Wednesday, June 13, 2012

Liar, liar, pants on fire! The consequences of lying to the court...

I'm sure that by now you've all heard that George Zimmerman's wife has been arrested for perjury stemming from the misrepresentation of her and her husbands financial status to the court during her husbands bond hearing in the Trayvon Martin murder case.  There's a comprehensive article here from the AP.

I don't necessarily disagree with this arrest as I believe that lying to the court or in any other instance when under oath should be punished severely. Here are some notable quotes from the article...
“Prosecutors sent a strong message that you have to tell the truth in court, because it is the whole basis of the judicial system,” said attorney Benjamin Crump, who spent weeks pushing for Zimmerman’s arrest in the Feb. 26 killing of teenager Trayvon Martin. “The credibility of each witness is always at the crux of every legal case,” added Crump, who represents Trayvon’s parents.
When Circuit Judge Kenneth Lester learned of the scheme earlier this month, he revoked Zimmerman’s bond. Another bond hearing is scheduled for June 29. George Zimmerman “does not properly respect the law or the integrity of the judicial process,” Lester wrote.
That last bit really resonates with me, that part about respecting the law or the integrity of the judicial process and "the credibility of each witness is always at the crux of every legal case", yet why does it seem that it's always the defendant that's getting punished for perjury?  When attorney Crump says "Prosecutors sent a strong message that you have to tell the truth in court...", he doesn't discriminate between who has to tell the truth in court.  How many instances have we seen over the last several years where prosecutors, cops or state's witnesses have been perjuring themselves under oath?  How about the fiasco before Judge Bloom in the Airways Auto Tag case when the state attorneys office brought forth a witness who gave a sworn statement saying that the three defendants were harassing her in violation of their pretrial release in an effort to get their bond revoked and have them thrown in jail?  In that case the witness recanted her statement and admitted to lying to the court.  Think of the consequences for the defendants if the defense attorneys didn't expose the witness, all three defendants would have had their bond revoked and would have had to sit in jail till trial, yet somehow there were no consequences to this witnesses actions.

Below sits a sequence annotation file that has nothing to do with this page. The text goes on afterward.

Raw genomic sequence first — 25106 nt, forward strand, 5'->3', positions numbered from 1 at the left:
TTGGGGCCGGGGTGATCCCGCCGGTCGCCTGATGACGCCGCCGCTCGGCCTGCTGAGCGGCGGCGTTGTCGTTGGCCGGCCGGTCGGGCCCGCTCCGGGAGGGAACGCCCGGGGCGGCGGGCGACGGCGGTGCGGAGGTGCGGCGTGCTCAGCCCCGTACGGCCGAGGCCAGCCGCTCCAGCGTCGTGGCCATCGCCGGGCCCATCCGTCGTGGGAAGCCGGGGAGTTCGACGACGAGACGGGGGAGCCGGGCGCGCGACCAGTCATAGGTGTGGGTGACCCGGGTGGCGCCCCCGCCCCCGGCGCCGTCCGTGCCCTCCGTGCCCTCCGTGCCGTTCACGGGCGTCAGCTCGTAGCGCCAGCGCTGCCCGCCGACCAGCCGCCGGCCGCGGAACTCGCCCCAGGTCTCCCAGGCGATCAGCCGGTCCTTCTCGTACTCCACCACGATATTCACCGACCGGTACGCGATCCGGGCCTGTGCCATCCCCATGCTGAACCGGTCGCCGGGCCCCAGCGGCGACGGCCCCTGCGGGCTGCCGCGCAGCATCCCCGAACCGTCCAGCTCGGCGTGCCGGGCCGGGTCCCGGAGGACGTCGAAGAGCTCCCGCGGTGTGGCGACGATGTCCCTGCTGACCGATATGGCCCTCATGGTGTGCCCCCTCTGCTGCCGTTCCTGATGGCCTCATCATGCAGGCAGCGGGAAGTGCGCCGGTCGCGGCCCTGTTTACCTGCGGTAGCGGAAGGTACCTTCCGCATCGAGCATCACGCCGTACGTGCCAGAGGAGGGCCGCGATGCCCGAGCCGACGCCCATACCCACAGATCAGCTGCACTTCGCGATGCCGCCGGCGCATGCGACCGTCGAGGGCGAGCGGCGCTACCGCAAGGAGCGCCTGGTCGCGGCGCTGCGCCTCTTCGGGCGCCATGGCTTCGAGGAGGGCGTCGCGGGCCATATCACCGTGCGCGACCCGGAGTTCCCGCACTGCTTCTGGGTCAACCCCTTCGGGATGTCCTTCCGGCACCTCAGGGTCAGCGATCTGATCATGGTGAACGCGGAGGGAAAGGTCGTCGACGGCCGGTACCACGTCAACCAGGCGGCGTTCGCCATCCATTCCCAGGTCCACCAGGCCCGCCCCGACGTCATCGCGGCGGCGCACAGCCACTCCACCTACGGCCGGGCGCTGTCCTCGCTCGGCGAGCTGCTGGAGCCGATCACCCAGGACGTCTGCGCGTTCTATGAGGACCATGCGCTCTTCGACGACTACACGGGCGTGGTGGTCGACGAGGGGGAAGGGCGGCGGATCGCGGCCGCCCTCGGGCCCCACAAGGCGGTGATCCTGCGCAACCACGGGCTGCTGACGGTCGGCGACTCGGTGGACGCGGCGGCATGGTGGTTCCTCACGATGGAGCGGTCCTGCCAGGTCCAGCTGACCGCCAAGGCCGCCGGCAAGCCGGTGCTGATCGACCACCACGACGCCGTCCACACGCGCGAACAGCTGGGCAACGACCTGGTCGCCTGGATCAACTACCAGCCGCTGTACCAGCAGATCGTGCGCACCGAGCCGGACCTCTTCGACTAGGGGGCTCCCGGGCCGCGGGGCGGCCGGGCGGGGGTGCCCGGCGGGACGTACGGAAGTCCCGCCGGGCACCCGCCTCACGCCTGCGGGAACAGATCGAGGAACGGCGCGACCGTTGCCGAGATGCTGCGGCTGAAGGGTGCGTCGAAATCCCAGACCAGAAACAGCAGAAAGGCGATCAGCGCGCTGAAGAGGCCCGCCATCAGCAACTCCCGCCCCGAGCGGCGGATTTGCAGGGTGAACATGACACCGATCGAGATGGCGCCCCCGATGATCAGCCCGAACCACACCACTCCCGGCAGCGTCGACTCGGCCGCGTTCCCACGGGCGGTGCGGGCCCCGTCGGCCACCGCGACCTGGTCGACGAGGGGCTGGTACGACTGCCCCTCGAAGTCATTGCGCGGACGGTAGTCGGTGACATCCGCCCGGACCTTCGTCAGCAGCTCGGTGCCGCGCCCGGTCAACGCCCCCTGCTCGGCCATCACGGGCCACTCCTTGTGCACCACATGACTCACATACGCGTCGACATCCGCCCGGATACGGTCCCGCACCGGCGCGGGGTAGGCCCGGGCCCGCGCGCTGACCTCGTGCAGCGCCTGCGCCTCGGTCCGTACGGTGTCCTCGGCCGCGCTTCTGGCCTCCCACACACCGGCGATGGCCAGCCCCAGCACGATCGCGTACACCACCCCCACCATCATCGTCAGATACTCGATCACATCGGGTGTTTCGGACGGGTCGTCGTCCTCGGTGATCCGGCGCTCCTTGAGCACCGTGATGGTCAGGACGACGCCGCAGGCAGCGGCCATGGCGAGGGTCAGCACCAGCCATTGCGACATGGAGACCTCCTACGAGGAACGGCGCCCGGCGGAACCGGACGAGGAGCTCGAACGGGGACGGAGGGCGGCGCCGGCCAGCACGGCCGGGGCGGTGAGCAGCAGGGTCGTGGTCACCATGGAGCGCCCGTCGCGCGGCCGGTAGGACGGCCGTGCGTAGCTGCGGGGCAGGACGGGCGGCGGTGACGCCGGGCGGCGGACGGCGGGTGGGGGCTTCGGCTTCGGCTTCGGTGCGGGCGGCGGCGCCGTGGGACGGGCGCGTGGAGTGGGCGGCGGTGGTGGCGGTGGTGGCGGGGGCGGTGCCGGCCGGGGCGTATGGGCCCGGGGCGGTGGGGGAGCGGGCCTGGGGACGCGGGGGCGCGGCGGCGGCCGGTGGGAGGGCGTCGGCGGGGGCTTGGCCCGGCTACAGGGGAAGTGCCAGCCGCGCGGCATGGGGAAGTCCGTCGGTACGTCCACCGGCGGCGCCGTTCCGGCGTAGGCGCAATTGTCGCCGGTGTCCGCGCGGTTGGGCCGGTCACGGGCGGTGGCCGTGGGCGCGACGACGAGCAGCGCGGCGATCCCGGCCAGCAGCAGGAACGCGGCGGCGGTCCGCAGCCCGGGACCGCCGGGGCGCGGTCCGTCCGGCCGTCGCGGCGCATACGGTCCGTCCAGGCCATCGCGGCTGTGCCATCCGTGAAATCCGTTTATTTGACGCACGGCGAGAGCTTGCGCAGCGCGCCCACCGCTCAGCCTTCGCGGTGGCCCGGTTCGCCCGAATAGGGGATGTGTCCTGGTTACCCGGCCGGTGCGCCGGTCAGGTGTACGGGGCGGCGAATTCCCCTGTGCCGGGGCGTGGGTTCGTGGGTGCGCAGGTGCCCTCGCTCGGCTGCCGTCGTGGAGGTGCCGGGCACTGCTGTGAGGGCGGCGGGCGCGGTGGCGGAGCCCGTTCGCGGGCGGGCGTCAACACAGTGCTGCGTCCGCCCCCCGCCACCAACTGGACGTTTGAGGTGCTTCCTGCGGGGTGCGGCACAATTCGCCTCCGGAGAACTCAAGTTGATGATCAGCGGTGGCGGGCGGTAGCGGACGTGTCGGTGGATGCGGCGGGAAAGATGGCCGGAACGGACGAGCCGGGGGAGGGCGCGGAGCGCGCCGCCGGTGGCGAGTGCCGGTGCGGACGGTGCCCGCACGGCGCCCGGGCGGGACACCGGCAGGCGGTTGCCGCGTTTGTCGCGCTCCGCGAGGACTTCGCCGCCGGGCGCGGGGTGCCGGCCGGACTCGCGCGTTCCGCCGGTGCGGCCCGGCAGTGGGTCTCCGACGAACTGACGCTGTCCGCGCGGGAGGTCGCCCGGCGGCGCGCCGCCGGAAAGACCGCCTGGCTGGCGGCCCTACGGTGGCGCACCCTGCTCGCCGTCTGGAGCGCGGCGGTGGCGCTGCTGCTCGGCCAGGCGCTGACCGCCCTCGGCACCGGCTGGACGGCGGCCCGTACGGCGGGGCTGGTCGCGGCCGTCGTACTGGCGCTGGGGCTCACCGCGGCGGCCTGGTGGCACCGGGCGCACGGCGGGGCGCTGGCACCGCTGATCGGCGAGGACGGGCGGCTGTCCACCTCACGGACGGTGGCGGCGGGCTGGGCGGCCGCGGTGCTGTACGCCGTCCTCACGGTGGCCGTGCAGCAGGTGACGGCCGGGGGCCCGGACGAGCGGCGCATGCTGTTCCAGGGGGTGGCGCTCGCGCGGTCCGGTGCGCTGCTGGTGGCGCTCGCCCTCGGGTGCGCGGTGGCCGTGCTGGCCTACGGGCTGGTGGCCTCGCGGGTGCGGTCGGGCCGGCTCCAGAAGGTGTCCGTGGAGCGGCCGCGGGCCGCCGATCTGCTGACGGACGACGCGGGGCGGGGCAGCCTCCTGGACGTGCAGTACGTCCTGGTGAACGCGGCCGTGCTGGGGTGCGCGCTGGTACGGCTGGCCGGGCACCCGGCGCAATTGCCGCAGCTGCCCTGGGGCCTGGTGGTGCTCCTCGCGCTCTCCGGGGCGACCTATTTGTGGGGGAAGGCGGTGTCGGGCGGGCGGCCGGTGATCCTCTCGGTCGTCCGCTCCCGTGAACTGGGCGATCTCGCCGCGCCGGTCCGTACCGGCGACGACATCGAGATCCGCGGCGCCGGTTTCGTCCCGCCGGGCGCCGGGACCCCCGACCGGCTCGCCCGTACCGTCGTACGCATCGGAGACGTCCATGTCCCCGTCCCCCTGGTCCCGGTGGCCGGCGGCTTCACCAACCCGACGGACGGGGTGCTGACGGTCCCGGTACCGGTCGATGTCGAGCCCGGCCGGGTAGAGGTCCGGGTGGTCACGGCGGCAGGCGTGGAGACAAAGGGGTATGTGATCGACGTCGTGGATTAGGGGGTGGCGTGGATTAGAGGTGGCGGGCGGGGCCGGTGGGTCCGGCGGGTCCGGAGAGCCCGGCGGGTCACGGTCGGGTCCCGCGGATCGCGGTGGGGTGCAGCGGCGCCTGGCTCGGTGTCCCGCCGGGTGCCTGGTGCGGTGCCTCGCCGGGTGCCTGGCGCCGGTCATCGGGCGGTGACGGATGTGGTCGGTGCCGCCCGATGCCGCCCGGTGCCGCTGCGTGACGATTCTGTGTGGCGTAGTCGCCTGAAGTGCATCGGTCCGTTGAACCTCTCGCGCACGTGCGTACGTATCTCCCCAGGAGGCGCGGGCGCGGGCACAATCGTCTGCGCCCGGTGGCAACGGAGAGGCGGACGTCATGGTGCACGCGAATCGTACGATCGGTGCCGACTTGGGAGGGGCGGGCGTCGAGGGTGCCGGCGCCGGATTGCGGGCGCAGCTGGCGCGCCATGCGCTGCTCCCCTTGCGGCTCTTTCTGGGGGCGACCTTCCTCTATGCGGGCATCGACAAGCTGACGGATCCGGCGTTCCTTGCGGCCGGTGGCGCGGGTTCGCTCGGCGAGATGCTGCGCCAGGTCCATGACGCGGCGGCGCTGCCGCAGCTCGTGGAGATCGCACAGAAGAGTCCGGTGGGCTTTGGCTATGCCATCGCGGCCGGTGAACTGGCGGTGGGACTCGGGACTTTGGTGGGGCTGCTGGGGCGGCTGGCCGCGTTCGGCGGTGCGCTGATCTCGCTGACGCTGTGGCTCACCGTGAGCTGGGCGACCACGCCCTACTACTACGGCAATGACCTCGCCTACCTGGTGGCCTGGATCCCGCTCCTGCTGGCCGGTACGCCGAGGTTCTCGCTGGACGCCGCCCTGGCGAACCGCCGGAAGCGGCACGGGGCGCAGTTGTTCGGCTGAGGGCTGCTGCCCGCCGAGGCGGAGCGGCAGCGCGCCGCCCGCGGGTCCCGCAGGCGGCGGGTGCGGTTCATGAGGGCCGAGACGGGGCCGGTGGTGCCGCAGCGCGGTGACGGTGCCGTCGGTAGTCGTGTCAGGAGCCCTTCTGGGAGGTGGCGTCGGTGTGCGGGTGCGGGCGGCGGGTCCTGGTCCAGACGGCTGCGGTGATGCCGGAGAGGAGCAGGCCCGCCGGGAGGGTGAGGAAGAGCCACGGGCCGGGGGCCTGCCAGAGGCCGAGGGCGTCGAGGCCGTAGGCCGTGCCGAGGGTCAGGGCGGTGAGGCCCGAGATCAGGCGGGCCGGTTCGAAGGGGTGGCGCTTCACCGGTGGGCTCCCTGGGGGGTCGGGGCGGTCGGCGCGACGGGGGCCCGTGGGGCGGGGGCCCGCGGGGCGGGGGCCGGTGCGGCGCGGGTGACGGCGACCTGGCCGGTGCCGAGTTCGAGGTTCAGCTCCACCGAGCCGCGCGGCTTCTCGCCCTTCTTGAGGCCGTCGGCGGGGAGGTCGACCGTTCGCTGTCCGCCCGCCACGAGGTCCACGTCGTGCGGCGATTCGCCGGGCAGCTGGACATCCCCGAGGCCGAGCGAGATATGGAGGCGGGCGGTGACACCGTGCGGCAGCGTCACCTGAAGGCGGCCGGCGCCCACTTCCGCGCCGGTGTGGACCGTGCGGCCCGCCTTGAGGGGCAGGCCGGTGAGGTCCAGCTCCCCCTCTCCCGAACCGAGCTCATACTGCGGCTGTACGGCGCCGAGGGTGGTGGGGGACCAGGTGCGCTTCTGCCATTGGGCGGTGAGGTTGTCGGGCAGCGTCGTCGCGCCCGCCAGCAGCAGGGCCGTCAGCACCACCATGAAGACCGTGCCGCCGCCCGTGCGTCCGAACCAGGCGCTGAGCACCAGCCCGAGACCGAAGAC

Even worse, how many times have we seen prosecutors and cops lying to the court?  Here we have our very own favorite crooked prosecutor, Bill Kostrzewski, lying to the court under oath during on of the many hearings in the Bernardo Barrera mortgage fraud case,  yet here we are several years later without a single perjury charge leveled against him.

Woodward Brooks
What about when there's a dishonest cop that lies under oath?  If and when they do get caught, the punishment seems minimal, a few years back we discussed the case of Surfside cop Woodward Brooks who had a nasty habit of writing fake police reports to help his friends defraud insurance companies.  That's a pretty serious charge, you'd think that considering the magnitude of the allegations against him, this guy was going to do a pretty serious stretch in the big house.  I had all but forgotten about Mr. Brooks since I figured his conviction was a forgone conclusion, that is till I checked his docket and found that despite the seriousness of his crimes, he'd gotten probation!

So what's the takeaway from all this perjury business?  Make sure you don't lie to the court, that is unless you're prosecutor or a cop!

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